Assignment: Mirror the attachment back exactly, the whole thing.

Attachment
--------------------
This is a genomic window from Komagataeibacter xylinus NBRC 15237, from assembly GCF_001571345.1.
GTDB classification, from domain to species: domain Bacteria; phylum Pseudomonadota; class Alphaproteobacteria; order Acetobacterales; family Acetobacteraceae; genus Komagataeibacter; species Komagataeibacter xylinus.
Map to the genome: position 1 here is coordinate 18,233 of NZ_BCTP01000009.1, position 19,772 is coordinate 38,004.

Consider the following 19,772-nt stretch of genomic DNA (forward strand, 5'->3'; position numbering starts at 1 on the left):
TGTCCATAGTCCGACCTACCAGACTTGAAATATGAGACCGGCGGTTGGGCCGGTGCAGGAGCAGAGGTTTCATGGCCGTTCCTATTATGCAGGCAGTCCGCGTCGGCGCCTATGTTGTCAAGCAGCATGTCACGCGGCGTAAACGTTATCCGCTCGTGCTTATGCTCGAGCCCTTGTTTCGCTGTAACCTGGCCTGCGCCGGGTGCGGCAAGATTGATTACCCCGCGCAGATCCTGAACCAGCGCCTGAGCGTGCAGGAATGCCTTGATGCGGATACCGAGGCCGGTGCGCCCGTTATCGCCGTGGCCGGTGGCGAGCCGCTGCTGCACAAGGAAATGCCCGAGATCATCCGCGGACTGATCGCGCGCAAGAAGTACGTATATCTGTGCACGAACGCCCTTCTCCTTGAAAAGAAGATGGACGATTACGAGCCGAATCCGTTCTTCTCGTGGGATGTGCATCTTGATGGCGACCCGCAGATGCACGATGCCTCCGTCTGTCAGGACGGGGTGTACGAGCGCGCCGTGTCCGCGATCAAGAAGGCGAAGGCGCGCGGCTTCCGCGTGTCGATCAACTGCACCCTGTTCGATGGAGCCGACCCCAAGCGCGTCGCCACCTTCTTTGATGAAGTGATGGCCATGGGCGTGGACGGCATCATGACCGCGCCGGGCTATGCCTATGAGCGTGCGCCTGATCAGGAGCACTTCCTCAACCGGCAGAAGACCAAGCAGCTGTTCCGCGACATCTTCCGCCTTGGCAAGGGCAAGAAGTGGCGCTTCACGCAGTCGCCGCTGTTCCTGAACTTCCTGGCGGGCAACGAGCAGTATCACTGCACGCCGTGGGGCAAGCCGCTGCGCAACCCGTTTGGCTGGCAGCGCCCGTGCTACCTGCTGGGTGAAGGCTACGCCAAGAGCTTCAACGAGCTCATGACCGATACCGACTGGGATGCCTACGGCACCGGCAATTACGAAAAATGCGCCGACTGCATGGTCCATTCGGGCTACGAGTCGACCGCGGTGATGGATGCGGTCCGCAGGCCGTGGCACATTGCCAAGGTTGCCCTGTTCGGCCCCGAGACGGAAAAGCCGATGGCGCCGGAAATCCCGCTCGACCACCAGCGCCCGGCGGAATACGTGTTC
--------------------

This is a genomic window from Komagataeibacter xylinus NBRC 15237, from assembly GCF_001571345.1.
GTDB classification, from domain to species: domain Bacteria; phylum Pseudomonadota; class Alphaproteobacteria; order Acetobacterales; family Acetobacteraceae; genus Komagataeibacter; species Komagataeibacter xylinus.
Map to the genome: position 1 here is coordinate 18,233 of NZ_BCTP01000009.1, position 19,772 is coordinate 38,004.

Consider the following 19,772-nt stretch of genomic DNA (forward strand, 5'->3'; position numbering starts at 1 on the left):
TGTCCATAGTCCGACCTACCAGACTTGAAATATGAGACCGGCGGTTGGGCCGGTGCAGGAGCAGAGGTTTCATGGCCGTTCCTATTATGCAGGCAGTCCGCGTCGGCGCCTATGTTGTCAAGCAGCATGTCACGCGGCGTAAACGTTATCCGCTCGTGCTTATGCTCGAGCCCTTGTTTCGCTGTAACCTGGCCTGCGCCGGGTGCGGCAAGATTGATTACCCCGCGCAGATCCTGAACCAGCGCCTGAGCGTGCAGGAATGCCTTGATGCGGATACCGAGGCCGGTGCGCCCGTTATCGCCGTGGCCGGTGGCGAGCCGCTGCTGCACAAGGAAATGCCCGAGATCATCCGCGGACTGATCGCGCGCAAGAAGTACGTATATCTGTGCACGAACGCCCTTCTCCTTGAAAAGAAGATGGACGATTACGAGCCGAATCCGTTCTTCTCGTGGGATGTGCATCTTGATGGCGACCCGCAGATGCACGATGCCTCCGTCTGTCAGGACGGGGTGTACGAGCGCGCCGTGTCCGCGATCAAGAAGGCGAAGGCGCGCGGCTTCCGCGTGTCGATCAACTGCACCCTGTTCGATGGAGCCGACCCCAAGCGCGTCGCCACCTTCTTTGATGAAGTGATGGCCATGGGCGTGGACGGCATCATGACCGCGCCGGGCTATGCCTATGAGCGTGCGCCTGATCAGGAGCACTTCCTCAACCGGCAGAAGACCAAGCAGCTGTTCCGCGACATCTTCCGCCTTGGCAAGGGCAAGAAGTGGCGCTTCACGCAGTCGCCGCTGTTCCTGAACTTCCTGGCGGGCAACGAGCAGTATCACTGCACGCCGTGGGGCAAGCCGCTGCGCAACCCGTTTGGCTGGCAGCGCCCGTGCTACCTGCTGGGTGAAGGCTACGCCAAGAGCTTCAACGAGCTCATGACCGATACCGACTGGGATGCCTACGGCACCGGCAATTACGAAAAATGCGCCGACTGCATGGTCCATTCGGGCTACGAGTCGACCGCGGTGATGGATGCGGTCCGCAGGCCGTGGCACATTGCCAAGGTTGCCCTGTTCGGCCCCGAGACGGAAAAGCCGATGGCGCCGGAAATCCCGCTCGACCACCAGCGCCCGGCGGAATACGTGTTC